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Opinion: Fentanyl cannot be resolved by returning to prison, as law enforcement voices

Posted by Sara Cooper | Nov 27, 2023 | 0 Comments

Currently, law enforcement has gotten more trainings and are required to follow certain measures in how to handle and recognize fentanyl. A “glassy” look for example, is the combination of heroin and fentanyl. Fentanyl can also come in a white powder form too, and other mixtures are no longer a rare instance. Police officers are now blaming state laws for the increase of fentanyl usage and overdose, claiming that Proposition 47 that was a law passed back in 2014, reducing the prison populations around the state, including releasing those with crimes such as drug possession and other nonviolent misdemeanors. Returning back to prison would be applied to those that have prior strikes, if they were arrested for possession of fentanyl as an example. While the crisis of fentanyl hasn’t become easier for law enforcement, it doesn’t mean punishment isn’t excluded from the picture. Living on the streets can still be criminalized, and treatment centers are either at full capacity or are not affordable to obtain services from. The solution that law enforcement highly demands on is to put people into or back to prison doesn’t truly resolve any aspect of the drug epidemic. The drug will still exist, and it will harm communities if it isn’t prevented to be stopped in using or selling. I don’t know any other solutions other than funding from city to state budgets actually being invested into resources that are on the ground in helping those that are at risk of these high intensity situations, and not just displacing them from one place to another. Law enforcement insisting that laws are to blame for the crisis is pretty reductive, and it goes further into just not be equitable for prison.

CA Gun Owners' Personal Information Shared with Researchers Continues as Legal under Ruled Law

Posted by Sara Cooper | Nov 27, 2023 | 0 Comments

Last Friday, an appeals court in California ruled that the state is still able to share gun owners’ personal information with researchers who focus on gun violence. California's Department of Justice has been given permission to give identification information that is compiled by the state from the background check process that each gun owner is required to do by law. The data is given to qualified research institutions, and there are 4 million gun owners in California. Authorization of this law, AB 173, was passed by Governor Gavin Newsom in 2021, according to The Associated Press. California's DOJ was permitted to share "names, addresses, phone numbers, and any criminal records, among other things" under the new regulation, said by The Modesto Bee. “The court’s decision is a victory in our ongoing efforts to prevent gun violence,” Bonta said in a November 20 media release. “AB 173’s information-sharing serves the important goal of enabling research that supports informed policymaking aimed at reducing and preventing firearm violence," Bonta said in the statement. "Research and data are vital in our efforts to prevent gun violence in California and provide a clear path to help us save lives." “The court’s decision is an important victory for science,” Garen Wintemute, who heads up the California Firearm Violence Research Center at University of California, said in a statement. “For more than 30 years, researchers at UC Davis and elsewhere have used the data in question to conduct vital research that simply couldn’t be done anywhere else," Wintemute said. "We’re glad to be able to return to that important work, which will improve health and safety here in California and across the country.”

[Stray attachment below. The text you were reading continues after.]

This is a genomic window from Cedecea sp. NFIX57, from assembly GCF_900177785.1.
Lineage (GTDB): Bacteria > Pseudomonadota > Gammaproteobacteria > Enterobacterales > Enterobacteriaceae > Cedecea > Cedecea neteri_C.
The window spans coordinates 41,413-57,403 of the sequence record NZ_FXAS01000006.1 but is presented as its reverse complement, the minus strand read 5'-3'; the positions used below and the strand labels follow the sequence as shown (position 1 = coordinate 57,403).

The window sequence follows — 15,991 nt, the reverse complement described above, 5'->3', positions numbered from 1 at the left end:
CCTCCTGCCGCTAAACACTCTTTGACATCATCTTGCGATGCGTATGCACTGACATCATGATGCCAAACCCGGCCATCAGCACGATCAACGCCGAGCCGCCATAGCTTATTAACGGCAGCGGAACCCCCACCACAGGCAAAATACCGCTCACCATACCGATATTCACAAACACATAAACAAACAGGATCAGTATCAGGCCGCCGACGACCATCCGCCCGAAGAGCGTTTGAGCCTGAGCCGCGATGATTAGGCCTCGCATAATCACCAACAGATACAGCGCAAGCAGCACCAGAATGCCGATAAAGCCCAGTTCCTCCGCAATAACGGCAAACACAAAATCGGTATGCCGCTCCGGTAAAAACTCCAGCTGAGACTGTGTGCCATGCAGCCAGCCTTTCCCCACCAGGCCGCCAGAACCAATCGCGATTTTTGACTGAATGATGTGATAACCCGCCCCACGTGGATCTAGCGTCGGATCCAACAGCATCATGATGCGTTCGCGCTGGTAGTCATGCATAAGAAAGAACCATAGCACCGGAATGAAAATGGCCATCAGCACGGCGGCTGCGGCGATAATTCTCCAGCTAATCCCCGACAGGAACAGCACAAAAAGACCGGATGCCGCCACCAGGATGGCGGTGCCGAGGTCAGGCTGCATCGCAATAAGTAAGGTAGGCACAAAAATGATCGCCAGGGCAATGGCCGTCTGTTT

SAG-AFTRA Reaches Tentative Deal with Hollywood Studios

Posted by Sara Cooper | Nov 09, 2023 | 0 Comments

SAG-AFTRA has officially ended their 118-day strike after reaching a tentative agreement with Hollywood executives. Many films and shows were not able to be marketed or publicly discussed by those in the union, and the picket lines never stopped during this period of demanding for the bare minimu...

Surge in Child Labor: Poultry Processors Are A Key Player

Posted by Sara Cooper | Nov 03, 2023 | 0 Comments

Over 5,700 minors have been hired and employed illegally since 2020 with more than 900 companies, according to the data provided by the Department of Labor. This was a highly concentrated disaster within poultry companies in California. Exclusive, Valtierra, and Meza, three poultry facilities, w...

Reproductive Loss Paid Leave under SB 848 Now Passed in CA

Posted by Sara Cooper | Nov 01, 2023 | 0 Comments

California has set it off they will be providing protective leave for miscarriage, stillbirth, and other types of loss. SB 848 will require that employers will need to give their workers five days of leave that are experiencing “reproductive loss.” Reproductive loss includes: miscarriage, stillb...

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